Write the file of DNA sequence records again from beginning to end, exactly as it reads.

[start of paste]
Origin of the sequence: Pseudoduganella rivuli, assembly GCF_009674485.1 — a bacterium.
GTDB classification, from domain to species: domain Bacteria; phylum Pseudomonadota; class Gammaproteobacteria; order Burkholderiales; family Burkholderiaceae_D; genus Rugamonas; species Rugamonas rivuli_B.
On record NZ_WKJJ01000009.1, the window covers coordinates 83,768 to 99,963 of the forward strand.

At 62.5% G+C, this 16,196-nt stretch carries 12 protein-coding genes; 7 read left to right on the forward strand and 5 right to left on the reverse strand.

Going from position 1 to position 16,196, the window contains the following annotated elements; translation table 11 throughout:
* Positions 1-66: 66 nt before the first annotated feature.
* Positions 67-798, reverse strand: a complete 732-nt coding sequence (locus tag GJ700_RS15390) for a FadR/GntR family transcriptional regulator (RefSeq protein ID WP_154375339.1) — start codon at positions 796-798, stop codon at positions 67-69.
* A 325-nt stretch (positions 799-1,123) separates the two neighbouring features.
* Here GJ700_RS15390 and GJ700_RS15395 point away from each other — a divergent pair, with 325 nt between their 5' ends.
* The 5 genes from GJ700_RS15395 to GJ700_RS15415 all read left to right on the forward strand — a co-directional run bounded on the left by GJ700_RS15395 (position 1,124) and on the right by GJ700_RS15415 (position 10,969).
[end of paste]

Origin of the sequence: Pseudoduganella rivuli, assembly GCF_009674485.1 — a bacterium.
GTDB classification, from domain to species: domain Bacteria; phylum Pseudomonadota; class Gammaproteobacteria; order Burkholderiales; family Burkholderiaceae_D; genus Rugamonas; species Rugamonas rivuli_B.
On record NZ_WKJJ01000009.1, the window covers coordinates 83,768 to 99,963 of the forward strand.

At 62.5% G+C, this 16,196-nt stretch carries 12 protein-coding genes; 7 read left to right on the forward strand and 5 right to left on the reverse strand.

Going from position 1 to position 16,196, the window contains the following annotated elements; translation table 11 throughout:
* Positions 1-66: 66 nt before the first annotated feature.
* Positions 67-798, reverse strand: a complete 732-nt coding sequence (locus tag GJ700_RS15390) for a FadR/GntR family transcriptional regulator (RefSeq protein ID WP_154375339.1) — start codon at positions 796-798, stop codon at positions 67-69.
* A 325-nt stretch (positions 799-1,123) separates the two neighbouring features.
* Here GJ700_RS15390 and GJ700_RS15395 point away from each other — a divergent pair, with 325 nt between their 5' ends.
* The 5 genes from GJ700_RS15395 to GJ700_RS15415 all read left to right on the forward strand — a co-directional run bounded on the left by GJ700_RS15395 (position 1,124) and on the right by GJ700_RS15415 (position 10,969).